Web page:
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What is a Knee Effusion?

By J.L. Drede
Updated Mar 03, 2024
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Knee effusion is the clinical term for excess fluid building up in or around the joint of the knee. It is also called water on the knee. An effusion is a painful condition that can limit mobility and function of the knee.

There are many different causes for a knee effusion. Most often it is caused by a knee injury such as a broken bone, tear of the ligament, or any injury from overuse of the joints in the knee. Arthritis can also cause the condition, as it can cause joints to swell. Bacterial infections, tumors, cysts and gout can all also lead to inflamed knee joints and knee pain.

Sometimes a knee effusion can be little more than an annoyance that is temporary and goes away on its own or with medication, other times the pain from water on the knee can be so severe that its impossible to put weight on it. The knee injury will usually inhibit mobility, with the joint becoming very stiff. If there is enough excessive fluid in the knee it may even be substantially larger than the other knee. Joint swelling from water on the knee is most prominent around the bones of the knee.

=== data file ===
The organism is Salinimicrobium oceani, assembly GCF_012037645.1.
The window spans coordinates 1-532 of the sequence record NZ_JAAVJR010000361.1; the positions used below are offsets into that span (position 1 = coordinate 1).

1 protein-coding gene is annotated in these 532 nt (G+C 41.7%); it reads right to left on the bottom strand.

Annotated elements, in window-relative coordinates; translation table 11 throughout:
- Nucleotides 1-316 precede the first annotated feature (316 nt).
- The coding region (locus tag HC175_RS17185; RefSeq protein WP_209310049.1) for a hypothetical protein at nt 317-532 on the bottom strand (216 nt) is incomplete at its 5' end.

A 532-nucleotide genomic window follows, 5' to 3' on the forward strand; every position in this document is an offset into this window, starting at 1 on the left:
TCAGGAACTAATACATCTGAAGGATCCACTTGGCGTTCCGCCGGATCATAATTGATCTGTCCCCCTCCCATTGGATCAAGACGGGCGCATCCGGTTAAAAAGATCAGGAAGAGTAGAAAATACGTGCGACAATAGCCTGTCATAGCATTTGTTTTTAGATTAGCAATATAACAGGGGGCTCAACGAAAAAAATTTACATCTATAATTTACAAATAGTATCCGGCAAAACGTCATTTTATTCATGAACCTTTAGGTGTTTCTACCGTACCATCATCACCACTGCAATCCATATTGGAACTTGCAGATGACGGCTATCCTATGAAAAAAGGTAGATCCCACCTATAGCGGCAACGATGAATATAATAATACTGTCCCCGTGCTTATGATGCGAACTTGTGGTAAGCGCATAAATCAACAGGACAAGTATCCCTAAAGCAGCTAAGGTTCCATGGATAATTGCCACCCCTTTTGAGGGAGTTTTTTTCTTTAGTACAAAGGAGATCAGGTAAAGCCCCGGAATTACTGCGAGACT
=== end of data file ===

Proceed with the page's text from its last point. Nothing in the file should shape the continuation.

A knee effusion can happen to anyone, but certain groups are more prone to the injury than others. Sports like basketball and baseball, where quick changes in direction are involved, can contribute to a knee injury. Being overweight causes excessive pressure to be placed on the joints, which can lead to a knee injury such as this. While people of any age can get a knee effusion, it is more common in those over 55 years old.

Treatment for a knee effusion can vary depending on the severity of the inflammation. If the condition is caused by an infection then all that might be needed to treat the condition is a prescription of antibiotics. Other times a doctor might prescribe anti-inflammatory medication to help reduce swelling and promote healing of the knee.

In more severe cases of water on the knee surgery might be required. In extreme cases the affected joint may need to be replaced entirely with a knee replacement surgery. Most often though, less drastic measures are needed. Sometimes all that needs to be done is a draining of the fluid. Surgery to go into the knee and repair the affected areas while leaving the rest of the knee alone is another option.

The Health Board is dedicated to providing accurate and trustworthy information. We carefully select reputable sources and employ a rigorous fact-checking process to maintain the highest standards. To learn more about our commitment to accuracy, read our editorial process.
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